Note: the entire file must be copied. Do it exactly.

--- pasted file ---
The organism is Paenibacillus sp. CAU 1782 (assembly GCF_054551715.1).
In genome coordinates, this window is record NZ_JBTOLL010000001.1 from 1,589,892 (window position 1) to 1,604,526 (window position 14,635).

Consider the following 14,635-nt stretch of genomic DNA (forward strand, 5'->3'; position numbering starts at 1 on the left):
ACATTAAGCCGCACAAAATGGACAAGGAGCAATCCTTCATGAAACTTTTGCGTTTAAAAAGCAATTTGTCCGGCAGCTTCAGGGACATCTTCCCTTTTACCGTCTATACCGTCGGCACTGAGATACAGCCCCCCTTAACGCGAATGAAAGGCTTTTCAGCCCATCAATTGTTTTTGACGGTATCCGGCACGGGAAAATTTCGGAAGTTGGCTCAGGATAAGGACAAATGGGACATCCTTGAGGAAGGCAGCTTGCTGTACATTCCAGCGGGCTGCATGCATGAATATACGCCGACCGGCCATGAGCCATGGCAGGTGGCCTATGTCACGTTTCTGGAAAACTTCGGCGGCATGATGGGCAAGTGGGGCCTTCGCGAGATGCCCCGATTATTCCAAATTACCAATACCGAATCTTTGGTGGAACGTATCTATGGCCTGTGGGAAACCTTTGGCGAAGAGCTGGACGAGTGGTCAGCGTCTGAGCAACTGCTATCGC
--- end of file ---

The organism is Paenibacillus sp. CAU 1782 (assembly GCF_054551715.1).
In genome coordinates, this window is record NZ_JBTOLL010000001.1 from 1,589,892 (window position 1) to 1,604,526 (window position 14,635).

Consider the following 14,635-nt stretch of genomic DNA (forward strand, 5'->3'; position numbering starts at 1 on the left):
ACATTAAGCCGCACAAAATGGACAAGGAGCAATCCTTCATGAAACTTTTGCGTTTAAAAAGCAATTTGTCCGGCAGCTTCAGGGACATCTTCCCTTTTACCGTCTATACCGTCGGCACTGAGATACAGCCCCCCTTAACGCGAATGAAAGGCTTTTCAGCCCATCAATTGTTTTTGACGGTATCCGGCACGGGAAAATTTCGGAAGTTGGCTCAGGATAAGGACAAATGGGACATCCTTGAGGAAGGCAGCTTGCTGTACATTCCAGCGGGCTGCATGCATGAATATACGCCGACCGGCCATGAGCCATGGCAGGTGGCCTATGTCACGTTTCTGGAAAACTTCGGCGGCATGATGGGCAAGTGGGGCCTTCGCGAGATGCCCCGATTATTCCAAATTACCAATACCGAATCTTTGGTGGAACGTATCTATGGCCTGTGGGAAACCTTTGGCGAAGAGCTGGACGAGTGGTCAGCGTCTGAGCAACTGCTATCGC